Do you know what to do if your aging loved one is having a heart attack? Your knowledge on the topic may be the difference between a full recovery and a more tragic result. Most people think they can tell when a heart attack is happening, but research shows that some of the most common symptoms are not recognized by seniors, family caregivers and others.
Once you learn about the risk factors, common symptoms and what to do, you’ll be in a better position to help if that day ever arrives. You can also make sure everyone else in your elderly relative’s support group also knows, such as other family members, friends, and senior care providers.
Here are some frequently asked questions about heart attacks in elderly adults:
Q: What exactly happens during a heart attack?
A: A heart attack happens when an artery is blocked or ruptures, which stops the flow of oxygen-rich blood to the heart. When the heart muscle doesn’t get oxygen, the cells there begin to die. A heart attack is the process of heart muscle cells becoming damaged and dying. A heart attack can last for a few minutes to several hours, depending on a number of factors.
Q: What are the symptoms of a heart attack?
A: Chest pain and pressure, particularly in the left side, are the most common symptoms, but many elderly adults experience heart attacks without them. Other symptoms include pressure or pain in the shoulder, neck and jaw, as well as a stomach ache and nausea. Sweating, shortness of breath and heartburn are other symptoms that get overlooked.
Q: How does fast diagnosis help seniors?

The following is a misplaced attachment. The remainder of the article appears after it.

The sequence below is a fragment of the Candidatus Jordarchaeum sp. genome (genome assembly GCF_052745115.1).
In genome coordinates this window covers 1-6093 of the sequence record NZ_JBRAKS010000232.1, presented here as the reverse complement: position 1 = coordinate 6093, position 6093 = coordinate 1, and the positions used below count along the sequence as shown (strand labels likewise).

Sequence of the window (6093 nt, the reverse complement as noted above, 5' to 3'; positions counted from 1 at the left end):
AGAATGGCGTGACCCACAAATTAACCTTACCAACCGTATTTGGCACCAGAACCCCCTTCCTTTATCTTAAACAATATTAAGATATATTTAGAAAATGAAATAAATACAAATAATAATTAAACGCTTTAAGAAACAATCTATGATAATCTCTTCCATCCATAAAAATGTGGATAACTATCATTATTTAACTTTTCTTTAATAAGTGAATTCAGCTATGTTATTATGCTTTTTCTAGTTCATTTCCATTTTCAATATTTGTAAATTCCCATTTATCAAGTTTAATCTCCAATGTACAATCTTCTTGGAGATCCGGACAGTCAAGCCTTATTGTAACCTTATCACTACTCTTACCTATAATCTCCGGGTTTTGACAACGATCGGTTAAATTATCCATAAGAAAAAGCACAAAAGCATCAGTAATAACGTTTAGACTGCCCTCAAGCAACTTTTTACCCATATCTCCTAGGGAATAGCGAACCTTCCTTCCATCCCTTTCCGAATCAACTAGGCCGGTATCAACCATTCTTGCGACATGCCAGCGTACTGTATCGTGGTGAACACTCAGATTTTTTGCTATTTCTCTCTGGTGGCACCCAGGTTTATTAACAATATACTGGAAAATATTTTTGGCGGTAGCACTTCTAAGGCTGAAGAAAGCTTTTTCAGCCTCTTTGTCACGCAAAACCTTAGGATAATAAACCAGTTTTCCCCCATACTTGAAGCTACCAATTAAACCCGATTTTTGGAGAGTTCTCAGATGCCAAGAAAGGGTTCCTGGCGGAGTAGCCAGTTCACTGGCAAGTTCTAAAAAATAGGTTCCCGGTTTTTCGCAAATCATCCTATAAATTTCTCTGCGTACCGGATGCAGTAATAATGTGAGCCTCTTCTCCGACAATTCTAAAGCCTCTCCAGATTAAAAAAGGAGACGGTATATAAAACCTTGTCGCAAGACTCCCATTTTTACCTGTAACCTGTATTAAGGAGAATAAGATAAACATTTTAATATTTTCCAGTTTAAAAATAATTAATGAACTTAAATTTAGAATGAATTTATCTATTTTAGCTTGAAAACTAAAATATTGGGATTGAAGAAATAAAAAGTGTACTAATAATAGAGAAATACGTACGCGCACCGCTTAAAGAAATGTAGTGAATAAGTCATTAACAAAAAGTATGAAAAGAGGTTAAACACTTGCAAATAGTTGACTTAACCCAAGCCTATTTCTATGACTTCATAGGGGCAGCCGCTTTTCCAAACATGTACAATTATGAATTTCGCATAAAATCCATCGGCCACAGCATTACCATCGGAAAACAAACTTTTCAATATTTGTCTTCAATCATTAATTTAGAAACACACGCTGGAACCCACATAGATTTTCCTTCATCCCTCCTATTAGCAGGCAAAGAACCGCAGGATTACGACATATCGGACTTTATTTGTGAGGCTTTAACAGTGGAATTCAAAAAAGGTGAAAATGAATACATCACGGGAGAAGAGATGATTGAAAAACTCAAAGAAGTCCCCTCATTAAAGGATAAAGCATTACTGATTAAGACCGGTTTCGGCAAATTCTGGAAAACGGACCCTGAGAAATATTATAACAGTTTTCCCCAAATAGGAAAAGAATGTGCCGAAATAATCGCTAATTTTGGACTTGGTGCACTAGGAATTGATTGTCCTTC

A: Fast medical attention is critical to survival and the level of recovery. During a heart attack, the goal is to restore blood flow to the heart before too many heart muscle cells die. Doctors can do a lot to remove blockage or otherwise treat a heart attack to minimize the damage. If seniors receive treatment within the first few hours of a heart attack, the odds are good that they will recover.
Q: What should family caregivers and senior care providers do if they suspect a heart attack?
A: The worst thing that family caregivers and senior care providers can do is to ignore the symptoms. Delaying medical treatment can have tragic results. If the family caregiver or senior care provider suspects that a heart attack is in progress, they should call in emergency medical services. It’s much better to have a false alarm than to delay treatment for a heart attack.
If you or an aging loved one are considering Senior Care Services in Lexington NC, please contact the caring staff at TenderHearted Home Care today. (704) 612-4132.
I have enjoyed volunteering my time as the President of the Rowan County Home School Association, assisting with the Parkinson’s Support Group, Walk to End Alzheimer’s, Pregnancy Support Center, MOPS International, Capstone Recovery Center, Kairos Outside, Celebrate Recovery, various church committees and going on a mission trip to Moldova. I am a member of the Rowan County Council on Aging, Meals on Wheels board member, REACH of Rowan County, HIPSS of Davidson County, Second Tuesday Business Group and several Christian Business Life Groups.
I am passionate about serving others and providing the most compassionate care possible, as I would want for my own family. I love relaxing with my husband, Peter, and my two dogs, Yoyo and Terra Cotta.
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